"ACE" Moyer rented 126 acres from H. Roy Reynolds for $75.00/month to use as an airstrip to teach flying lessons.
The Killeen Daily Herald published a story about the first air service in Killeen. Texasair Aviation Corporation provided twice daily flights to Dallas for under $14.00
Hood Airlines was established by Mike Broom. Dubbed the “Worlds Smallest Airline” flew 6 flights per day to Dallas Love Field. The cost for this flight was $7.00 one-way and $13.00 round trip.
Killeen received its First Federal Grant under the Federal Aid to Airports Program in the amount of $168,816. The airport was comprised of three dirt runways and a wooden shack.
The Federal Aviation Administration (FAA) approved a grant for $204,914.00 to build the Killeen Municipal Airport terminal.
Killeen Municipal Airport was officially dedicated with facilities including a terminal building, and a 5,000 foot runway and taxi strip. In celebration of the dedication, an estimated 35 thousand people showed up for the displays put on by the Air Force Thunderbirds and Fort Hood Sky Divers.
Killeen’s First commuter airline, Rio Airways, began service. Then known as Hood Airlines, it was started by Ted and Mark Connell.
From its inception, it only took Rio Airways ten years before their first passenger number of 1 million
A ground-breaking ceremony was held to start the construction of a two-story airport terminal and ramp. This building was constructed using a $1.02 million dollar grant from the U.S. Economic Development Administration.
Rio Airways flight 200 marked the opening of the new Terminal Building with a departure to Dallas Love Field.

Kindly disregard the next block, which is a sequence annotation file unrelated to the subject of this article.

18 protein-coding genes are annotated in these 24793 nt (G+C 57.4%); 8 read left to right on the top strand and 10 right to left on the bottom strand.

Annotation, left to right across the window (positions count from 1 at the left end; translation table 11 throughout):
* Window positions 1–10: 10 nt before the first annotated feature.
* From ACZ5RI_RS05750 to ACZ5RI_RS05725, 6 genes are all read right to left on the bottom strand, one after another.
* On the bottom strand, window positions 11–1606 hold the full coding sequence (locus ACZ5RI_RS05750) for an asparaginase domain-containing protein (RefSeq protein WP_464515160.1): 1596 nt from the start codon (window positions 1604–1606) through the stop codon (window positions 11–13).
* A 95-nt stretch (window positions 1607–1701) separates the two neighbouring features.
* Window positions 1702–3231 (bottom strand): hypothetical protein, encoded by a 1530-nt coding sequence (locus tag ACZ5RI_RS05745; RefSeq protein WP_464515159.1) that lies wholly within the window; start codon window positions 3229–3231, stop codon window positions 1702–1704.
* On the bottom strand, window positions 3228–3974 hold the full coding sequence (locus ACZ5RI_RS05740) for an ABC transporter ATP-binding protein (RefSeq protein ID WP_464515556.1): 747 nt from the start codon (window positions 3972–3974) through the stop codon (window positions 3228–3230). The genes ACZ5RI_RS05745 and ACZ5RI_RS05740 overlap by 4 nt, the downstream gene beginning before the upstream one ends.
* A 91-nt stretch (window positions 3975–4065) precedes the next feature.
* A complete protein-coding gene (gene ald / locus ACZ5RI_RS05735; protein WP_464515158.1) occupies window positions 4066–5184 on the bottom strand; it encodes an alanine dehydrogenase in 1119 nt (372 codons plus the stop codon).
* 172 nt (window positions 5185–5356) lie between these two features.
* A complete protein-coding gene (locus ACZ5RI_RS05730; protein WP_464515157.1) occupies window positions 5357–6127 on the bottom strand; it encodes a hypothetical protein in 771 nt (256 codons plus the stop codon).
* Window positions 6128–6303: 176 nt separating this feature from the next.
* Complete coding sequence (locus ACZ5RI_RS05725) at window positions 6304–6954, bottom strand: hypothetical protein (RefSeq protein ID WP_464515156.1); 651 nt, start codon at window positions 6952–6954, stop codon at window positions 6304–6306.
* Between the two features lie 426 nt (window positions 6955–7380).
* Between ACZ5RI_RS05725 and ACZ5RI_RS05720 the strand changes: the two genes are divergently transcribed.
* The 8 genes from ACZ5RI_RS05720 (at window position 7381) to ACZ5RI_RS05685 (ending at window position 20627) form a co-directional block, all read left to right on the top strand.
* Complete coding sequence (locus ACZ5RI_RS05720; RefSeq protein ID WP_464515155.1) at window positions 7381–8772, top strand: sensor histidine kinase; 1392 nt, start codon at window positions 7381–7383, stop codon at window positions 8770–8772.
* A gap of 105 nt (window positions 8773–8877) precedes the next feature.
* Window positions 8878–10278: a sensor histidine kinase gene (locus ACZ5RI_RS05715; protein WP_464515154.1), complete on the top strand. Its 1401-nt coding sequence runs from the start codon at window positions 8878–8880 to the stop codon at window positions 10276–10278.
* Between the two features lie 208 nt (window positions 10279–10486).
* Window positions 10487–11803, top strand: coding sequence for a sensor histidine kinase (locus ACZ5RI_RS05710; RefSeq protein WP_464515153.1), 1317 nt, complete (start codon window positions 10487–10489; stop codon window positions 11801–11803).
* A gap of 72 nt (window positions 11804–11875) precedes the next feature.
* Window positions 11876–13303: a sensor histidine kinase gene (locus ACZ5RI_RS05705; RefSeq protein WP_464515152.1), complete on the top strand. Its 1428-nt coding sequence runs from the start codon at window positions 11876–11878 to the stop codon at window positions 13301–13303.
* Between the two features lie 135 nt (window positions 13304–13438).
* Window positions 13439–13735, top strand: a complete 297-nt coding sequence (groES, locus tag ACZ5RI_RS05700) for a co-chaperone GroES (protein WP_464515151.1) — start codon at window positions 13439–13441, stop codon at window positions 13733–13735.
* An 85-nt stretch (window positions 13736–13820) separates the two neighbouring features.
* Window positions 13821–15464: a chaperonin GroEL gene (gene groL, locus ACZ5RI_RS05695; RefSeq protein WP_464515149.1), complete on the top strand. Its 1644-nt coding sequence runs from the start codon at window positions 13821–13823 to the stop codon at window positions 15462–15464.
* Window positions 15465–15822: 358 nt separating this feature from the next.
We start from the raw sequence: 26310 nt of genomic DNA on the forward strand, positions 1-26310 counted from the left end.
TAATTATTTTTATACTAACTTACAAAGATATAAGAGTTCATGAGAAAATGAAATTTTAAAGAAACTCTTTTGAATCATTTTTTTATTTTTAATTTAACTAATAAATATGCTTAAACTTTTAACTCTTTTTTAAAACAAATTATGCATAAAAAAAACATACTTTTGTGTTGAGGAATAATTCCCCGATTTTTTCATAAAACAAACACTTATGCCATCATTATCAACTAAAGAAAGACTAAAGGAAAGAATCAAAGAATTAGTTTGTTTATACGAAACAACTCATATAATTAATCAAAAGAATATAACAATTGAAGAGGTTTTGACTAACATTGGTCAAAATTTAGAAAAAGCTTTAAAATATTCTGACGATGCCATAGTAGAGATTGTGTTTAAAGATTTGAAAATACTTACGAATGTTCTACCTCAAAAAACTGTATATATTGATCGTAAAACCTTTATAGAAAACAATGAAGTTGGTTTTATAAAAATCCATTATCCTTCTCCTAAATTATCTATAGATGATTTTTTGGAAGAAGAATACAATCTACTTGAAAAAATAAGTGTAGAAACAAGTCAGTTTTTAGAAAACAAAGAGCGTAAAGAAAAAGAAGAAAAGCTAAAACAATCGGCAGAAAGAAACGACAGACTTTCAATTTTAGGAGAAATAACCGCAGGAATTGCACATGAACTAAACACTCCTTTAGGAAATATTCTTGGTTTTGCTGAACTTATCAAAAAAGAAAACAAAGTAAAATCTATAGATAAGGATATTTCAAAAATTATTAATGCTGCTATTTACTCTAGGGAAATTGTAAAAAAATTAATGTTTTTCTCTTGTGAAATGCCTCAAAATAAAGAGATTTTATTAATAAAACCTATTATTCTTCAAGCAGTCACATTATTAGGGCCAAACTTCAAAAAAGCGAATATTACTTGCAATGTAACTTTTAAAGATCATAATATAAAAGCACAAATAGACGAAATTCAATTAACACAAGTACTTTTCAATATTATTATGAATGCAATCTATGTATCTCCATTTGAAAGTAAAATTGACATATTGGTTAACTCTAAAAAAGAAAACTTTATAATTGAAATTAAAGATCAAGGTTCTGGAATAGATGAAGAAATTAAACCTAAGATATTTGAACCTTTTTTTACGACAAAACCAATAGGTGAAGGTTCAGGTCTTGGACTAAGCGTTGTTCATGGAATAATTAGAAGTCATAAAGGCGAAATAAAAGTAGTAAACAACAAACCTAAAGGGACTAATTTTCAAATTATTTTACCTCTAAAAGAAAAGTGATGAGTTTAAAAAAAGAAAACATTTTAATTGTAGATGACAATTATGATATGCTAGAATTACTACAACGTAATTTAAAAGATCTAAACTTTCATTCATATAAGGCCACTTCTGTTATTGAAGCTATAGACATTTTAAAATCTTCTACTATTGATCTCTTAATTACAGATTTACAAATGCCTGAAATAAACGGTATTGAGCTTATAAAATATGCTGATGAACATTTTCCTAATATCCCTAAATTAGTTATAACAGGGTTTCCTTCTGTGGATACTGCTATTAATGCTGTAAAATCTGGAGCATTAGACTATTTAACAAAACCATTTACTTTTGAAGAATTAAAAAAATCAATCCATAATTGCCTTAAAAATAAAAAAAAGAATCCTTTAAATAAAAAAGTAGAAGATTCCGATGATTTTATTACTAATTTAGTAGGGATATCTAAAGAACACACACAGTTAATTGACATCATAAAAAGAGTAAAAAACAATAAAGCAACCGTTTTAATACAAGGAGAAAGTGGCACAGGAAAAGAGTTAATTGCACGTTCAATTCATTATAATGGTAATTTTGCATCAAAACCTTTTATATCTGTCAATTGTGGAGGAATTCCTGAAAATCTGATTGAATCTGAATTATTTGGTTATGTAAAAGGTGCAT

The Airport was officially certified by the FAA as an air carrier airport under Federal Aviation Regulation Part 139.
American Eagle Airlines begins daily service to Dallas/Fort Worth International Airport from Killeen Municipal Airport
A feasibility study is approved to look into a Joint Use Airport at Robert Gray Army Airfield (RGAAF)
A rider was attached to the National Defense Authorization Act of 1987 prohibiting joint use of Robert Gray Army Airfield (RGAAF). (Public Law 99 – 661, Section 319)
Informal discussions began between the City of Killeen and Fort Hood regarding the transition of commercial flights being moved from Killeen Municipal Airport (KMA) to Robert Gray Army Airfield (RGAAF)
Approval was given to pursue the completion of a feasibility study for the joint use of Robert Gray Army Airfield (RGAAF)
Fort Hood’s Commanding General recommends approval contingent upon three factors: 1. Removal of legislation prohibiting joint use of RGAAF 2. No light civilian aircraft permitted at RGAAF 3. The City must construct a separate taxiway
The legislation that prohibited the joint use of Robert Gray Army Airfield (RGAAF) with the City of Killeen was repealed. The repeal was passed by the House and Senate and then signed by President Bill Clinton
A 50-year agreement and lease was signed by residing Mayor Maureen Jouett and Ray Clark, Principal Deputy Assistant Secretary, for the joint use of the runway and taxiways at RGAAF.
Construction begins on City leased property to build a full-sized commercial service airport and facilities. The new facility was to be named the Killeen-Fort Hood Regional Airport (GRK)
The airport and terminal at RGAAF was officially dedicated and named the Killeen-Fort Hood Regional Airport (GRK). Then, the Killeen Municipal Airport (KMA) was renamed to Skylark Field (ILE) and returned to its general aviation roots.